Following the Vatican Museums 3D and Florence and the Uffizi Gallery we now have a brand-new documentary on the life and work of Italian master Caravaggio and the birth of modern painting directed by award winning Mexican director Jesus Garces Lambert .
The research is extensive – there are lots of interviews with various curators, archivists etc – and well ‘s presented. Some of the photography of the various places linked to Caravaggio’s life is stunning , some of it dizzying and overdone. We follow Caravaggio on his travels through Milan, Venice, Rome, Naples, Sicily and Malta as he attempts to flee his inner demons and various enemies he made along the way.
We see the various paintings in situ where possible and they are placed in context(eg the Contarelli Chapel). Generally the works are photographed in incredible detail and often in intimately revealing closeup. There are various sections where Caravaggio’s technique is analysed, his use of mirrors (sort of like a primitive camera obscura apparently) and how he sometimes adjusted works .Perfeecting the use of chiaroscuro, Caravaggio’s figures are modelled with dark shadows and set against gloomy backgrounds , eliminating unnecessary details and focuses the observer’s ¬attention on the decisive moment .
We also learn how he planned and produced the ‘cartoons’ on the surface to be painted on . Both his religious works – Judith Beheading Holofernes , The Deposition From the Cross, The Calling of St Matthew , The Death of the Virgin and The Conversion of St Paul to name just a few — as well as his more worldly subjects like as Bacchus and Victorious Amor are included. There are also assorted portraits.
We also learn a lot about his scandalous , tempestuous , dangerous life , often brawling and fighting .Generally the film proceeds in chronological order and shows the major events in Caravaggio’s life that are linked to the various works he produced at the time. ( How did he manage to fit everything in?) His models were street people and this also caused scandal and gossip (a prostitute, his friend Lena Antognetti, posed as his model for Mary in The Death of the Virgin) for example . Some models Caravaggio used repeatedly.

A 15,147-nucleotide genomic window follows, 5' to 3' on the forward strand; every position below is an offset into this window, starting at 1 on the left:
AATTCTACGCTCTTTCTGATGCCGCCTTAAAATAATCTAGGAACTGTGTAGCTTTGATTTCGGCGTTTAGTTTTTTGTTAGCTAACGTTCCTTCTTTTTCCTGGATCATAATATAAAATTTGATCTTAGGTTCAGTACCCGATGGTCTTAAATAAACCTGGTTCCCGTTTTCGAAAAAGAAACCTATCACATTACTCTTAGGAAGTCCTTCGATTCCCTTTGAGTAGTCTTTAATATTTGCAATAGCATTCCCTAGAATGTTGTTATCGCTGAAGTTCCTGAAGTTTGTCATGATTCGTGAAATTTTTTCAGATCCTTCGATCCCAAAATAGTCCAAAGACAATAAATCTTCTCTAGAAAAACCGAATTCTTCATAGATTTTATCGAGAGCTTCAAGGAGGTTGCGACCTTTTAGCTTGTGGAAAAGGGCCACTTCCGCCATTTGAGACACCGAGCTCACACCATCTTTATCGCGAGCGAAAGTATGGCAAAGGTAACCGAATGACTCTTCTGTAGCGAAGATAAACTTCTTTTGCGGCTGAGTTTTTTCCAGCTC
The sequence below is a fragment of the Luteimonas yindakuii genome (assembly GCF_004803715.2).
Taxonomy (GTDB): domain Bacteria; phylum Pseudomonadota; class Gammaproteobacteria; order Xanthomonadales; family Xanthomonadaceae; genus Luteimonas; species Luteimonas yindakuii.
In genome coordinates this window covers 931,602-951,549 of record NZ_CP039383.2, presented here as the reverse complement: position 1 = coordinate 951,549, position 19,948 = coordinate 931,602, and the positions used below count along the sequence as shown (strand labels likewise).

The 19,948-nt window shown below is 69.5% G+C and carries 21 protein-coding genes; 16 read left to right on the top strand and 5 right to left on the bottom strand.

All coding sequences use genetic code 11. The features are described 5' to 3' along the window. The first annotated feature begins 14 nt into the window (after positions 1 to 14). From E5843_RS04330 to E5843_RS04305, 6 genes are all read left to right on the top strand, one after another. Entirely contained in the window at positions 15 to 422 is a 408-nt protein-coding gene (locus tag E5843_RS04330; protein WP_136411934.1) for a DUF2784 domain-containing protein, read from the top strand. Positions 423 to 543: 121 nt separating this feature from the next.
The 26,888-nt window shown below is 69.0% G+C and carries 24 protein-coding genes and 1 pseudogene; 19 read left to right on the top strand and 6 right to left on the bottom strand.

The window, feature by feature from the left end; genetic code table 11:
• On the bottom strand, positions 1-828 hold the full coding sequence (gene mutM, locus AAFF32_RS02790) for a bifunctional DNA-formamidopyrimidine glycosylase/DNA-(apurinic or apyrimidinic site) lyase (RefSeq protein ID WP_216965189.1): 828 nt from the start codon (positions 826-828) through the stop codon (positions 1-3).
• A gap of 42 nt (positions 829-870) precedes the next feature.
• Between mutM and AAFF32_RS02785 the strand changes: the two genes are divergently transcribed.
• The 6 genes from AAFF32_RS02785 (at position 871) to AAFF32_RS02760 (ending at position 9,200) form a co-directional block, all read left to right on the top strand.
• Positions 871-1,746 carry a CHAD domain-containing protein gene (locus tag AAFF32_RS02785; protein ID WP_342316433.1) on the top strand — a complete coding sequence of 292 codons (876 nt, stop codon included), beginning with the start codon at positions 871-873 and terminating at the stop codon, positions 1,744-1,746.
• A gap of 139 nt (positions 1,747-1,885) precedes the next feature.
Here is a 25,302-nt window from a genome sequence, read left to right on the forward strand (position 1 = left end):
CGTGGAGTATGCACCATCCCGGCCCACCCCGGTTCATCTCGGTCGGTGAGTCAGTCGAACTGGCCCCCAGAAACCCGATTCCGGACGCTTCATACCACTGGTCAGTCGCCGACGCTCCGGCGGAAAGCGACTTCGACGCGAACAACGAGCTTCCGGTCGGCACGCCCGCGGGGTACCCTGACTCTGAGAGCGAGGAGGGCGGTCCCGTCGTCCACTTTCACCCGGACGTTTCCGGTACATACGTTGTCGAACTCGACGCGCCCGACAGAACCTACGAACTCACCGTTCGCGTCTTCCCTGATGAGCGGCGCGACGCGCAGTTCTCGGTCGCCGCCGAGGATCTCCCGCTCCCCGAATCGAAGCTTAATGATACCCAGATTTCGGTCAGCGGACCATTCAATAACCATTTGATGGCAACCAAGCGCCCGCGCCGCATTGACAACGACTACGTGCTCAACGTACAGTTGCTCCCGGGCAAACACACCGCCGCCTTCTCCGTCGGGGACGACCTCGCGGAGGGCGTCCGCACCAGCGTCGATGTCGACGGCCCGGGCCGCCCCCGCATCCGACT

Caravaggio’s death is somewhat mysterious ( was it murder ? lead poisoning? A fever? ) .His life was greatly controversial and his legacy inspired the Baroque.
While informative and well narrated I was disappointed in the rather unnecessary contemporary ” inserts” that were in some ways performance art (a handsome male wrapping himself in clingwrap or covered in paint, dizzying shots of women dressed and posing as Caravaggio’s models) attempting to covey the documentary’s major theme… “Caravaggio’s chiaruscuro is a reflection of his own lightness/darkness”.. Hmmm.
Running time – allow roughly 1 hr 45 minutes no interval
Caravaggio: the Soul and the Blood screens at selected cinemas from 19 May.